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Submitted by Lance Roberts via STA Wealth Management,

The Real Value Of Cash

Earlier this week I discussed the recent interview with Mohamed El-Erian and his valuation call and holding of cash in his portfolio.

Not surprisingly, that topic recent a good bit of push back due to the current "zero" rate of return and the impact of inflation over time. I understand that argument and do not disagree. However, as I stated, there is a huge difference between the loss of future purchasing power and the destruction of investment capital.

I have written previously that historically it is relatively unimportant that the markets are making new highs. The reality is that new highs represent about 5% of the markets action while the other 95% of the advance was making up previous losses. "Getting back to even" is not a long-term investing strategy.

In regards to El-Erian, his comments were a valuation call on the financial markets suggesting that currently having capital invested was likely to yield substantially lower or negative return in the future. This is an extremely important concept in understanding the "real value of cash."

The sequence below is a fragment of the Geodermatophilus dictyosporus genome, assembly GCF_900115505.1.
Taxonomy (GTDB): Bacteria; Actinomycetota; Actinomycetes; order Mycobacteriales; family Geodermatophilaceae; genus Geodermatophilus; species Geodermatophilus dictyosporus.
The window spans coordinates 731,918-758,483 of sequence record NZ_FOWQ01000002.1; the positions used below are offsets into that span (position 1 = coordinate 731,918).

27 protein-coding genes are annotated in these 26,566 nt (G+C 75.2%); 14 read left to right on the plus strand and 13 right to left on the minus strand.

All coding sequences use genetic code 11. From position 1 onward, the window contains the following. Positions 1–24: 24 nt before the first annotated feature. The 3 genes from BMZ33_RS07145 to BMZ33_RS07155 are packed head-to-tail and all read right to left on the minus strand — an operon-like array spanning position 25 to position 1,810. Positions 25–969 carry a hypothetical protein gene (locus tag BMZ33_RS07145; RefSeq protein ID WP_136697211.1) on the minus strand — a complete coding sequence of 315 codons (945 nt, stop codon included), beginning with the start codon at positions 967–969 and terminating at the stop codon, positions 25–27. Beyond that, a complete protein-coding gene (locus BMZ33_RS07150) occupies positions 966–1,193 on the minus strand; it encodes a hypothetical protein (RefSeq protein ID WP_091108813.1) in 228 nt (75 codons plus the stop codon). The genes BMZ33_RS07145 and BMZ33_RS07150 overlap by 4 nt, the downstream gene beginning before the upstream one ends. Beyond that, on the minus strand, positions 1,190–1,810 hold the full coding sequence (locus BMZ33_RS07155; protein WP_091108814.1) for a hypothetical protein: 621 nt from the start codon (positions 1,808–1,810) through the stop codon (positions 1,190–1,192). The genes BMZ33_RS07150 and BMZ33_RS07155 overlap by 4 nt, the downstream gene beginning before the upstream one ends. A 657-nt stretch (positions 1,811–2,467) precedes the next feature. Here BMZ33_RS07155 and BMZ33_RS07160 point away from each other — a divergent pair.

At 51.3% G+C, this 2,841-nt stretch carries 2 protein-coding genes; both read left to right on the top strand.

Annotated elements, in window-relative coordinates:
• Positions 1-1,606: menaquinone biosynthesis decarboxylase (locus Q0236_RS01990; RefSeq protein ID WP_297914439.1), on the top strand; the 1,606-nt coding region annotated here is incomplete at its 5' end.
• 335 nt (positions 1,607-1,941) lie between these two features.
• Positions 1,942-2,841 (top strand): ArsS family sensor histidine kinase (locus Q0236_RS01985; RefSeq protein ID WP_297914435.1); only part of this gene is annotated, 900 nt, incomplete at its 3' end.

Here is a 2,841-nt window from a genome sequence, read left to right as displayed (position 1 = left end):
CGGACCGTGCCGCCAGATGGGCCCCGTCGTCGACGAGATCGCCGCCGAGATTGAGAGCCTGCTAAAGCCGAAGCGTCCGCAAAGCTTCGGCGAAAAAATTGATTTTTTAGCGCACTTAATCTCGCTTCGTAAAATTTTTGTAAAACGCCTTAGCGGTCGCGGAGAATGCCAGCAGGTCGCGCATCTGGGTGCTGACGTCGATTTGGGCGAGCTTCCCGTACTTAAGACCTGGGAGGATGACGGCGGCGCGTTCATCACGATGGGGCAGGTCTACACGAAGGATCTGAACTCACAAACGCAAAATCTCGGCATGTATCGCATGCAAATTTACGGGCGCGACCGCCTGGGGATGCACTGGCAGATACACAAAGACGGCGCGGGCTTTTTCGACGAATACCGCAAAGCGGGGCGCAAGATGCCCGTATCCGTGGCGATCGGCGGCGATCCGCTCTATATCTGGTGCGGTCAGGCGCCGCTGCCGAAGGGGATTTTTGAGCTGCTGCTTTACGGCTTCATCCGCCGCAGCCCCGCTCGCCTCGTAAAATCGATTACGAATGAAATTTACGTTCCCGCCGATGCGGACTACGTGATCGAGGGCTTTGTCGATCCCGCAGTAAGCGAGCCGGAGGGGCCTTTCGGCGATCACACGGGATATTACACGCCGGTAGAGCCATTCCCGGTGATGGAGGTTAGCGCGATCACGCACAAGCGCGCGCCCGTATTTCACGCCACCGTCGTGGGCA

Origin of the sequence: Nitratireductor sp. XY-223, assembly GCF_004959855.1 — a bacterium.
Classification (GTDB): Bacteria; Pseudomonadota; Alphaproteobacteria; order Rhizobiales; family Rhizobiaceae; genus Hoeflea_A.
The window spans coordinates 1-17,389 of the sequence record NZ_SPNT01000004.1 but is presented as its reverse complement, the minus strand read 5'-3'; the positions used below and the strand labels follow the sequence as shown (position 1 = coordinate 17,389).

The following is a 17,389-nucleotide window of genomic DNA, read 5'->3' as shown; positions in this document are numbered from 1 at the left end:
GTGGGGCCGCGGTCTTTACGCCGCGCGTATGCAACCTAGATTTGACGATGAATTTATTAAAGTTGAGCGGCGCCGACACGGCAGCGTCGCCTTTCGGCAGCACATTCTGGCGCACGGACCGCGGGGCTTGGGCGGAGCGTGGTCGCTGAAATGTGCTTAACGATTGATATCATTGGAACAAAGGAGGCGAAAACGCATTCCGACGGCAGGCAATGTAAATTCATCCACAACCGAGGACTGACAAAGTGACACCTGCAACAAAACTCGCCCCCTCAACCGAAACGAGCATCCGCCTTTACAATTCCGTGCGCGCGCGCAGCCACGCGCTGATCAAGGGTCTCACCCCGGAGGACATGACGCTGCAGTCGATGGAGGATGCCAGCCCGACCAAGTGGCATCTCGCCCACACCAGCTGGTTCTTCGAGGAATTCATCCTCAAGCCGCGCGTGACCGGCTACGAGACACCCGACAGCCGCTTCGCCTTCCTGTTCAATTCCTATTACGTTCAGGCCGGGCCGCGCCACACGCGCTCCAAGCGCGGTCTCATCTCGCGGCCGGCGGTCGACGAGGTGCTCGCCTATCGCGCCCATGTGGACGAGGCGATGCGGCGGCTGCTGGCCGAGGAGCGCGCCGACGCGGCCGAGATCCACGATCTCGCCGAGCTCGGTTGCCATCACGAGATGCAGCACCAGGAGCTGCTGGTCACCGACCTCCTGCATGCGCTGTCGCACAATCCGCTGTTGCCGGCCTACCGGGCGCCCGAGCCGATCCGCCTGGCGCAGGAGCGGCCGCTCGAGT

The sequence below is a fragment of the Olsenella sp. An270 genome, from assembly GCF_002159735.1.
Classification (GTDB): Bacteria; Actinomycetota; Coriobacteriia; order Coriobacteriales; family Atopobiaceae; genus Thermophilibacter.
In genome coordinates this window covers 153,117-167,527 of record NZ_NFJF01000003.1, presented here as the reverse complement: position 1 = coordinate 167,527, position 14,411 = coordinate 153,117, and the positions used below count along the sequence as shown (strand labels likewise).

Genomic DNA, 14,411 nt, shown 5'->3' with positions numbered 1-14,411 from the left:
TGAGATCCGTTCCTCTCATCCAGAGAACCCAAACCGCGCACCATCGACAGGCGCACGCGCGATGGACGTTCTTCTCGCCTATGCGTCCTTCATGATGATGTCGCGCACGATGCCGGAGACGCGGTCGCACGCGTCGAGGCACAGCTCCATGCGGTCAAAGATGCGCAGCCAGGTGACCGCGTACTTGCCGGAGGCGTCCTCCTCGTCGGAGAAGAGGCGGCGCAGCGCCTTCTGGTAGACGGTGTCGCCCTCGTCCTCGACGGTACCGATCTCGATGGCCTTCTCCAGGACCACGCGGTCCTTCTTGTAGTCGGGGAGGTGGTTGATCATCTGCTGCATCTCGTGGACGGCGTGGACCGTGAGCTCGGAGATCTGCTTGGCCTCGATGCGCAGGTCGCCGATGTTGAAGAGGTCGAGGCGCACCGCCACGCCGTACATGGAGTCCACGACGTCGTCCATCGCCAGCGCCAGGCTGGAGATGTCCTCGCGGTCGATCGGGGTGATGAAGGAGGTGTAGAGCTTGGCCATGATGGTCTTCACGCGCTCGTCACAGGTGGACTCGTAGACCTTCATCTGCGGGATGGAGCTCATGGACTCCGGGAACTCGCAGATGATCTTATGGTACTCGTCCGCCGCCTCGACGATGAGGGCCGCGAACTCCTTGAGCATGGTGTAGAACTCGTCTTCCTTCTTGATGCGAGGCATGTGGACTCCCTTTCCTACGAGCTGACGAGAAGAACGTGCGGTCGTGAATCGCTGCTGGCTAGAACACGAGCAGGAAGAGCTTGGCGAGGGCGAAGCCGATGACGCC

The chart below shows the inflation adjusted return of $100 invested in the S&P 500 (using data provided by Dr. Robert Shiller). The chart also shows Dr. Shiller's CAPE ratio. However, I have capped the CAPE ratio at 23x earnings which has historically been the peak of secular bull markets in the past. Lastly, I calculated a simple cash/stock switching model which buys stocks at a CAPE ratio of 6x or less and moves to cash at a ratio of 23x.

I have adjusted the value of holding cash for the annual inflation rate which is why during the sharp rise in inflation in the 1970's there is a downward slope in the value of cash. However, while the value of cash is adjusted for purchasing power in terms of acquiring goods or services in the future, the impact of inflation on cash as an asset with respect to reinvestment may be different since asset prices are negatively impacted by spiking inflation. In such an event, cash gains purchasing power parity in the future if assets prices fall more than inflation rises.

While no individual could effectively manage money this way, the importance of "cash" as an asset class is revealed. While the cash did lose relative purchasing power, due to inflation, the benefits of having capital to invest at low valuations produced substantial outperformance over waiting for previously destroyed investment capital to recover.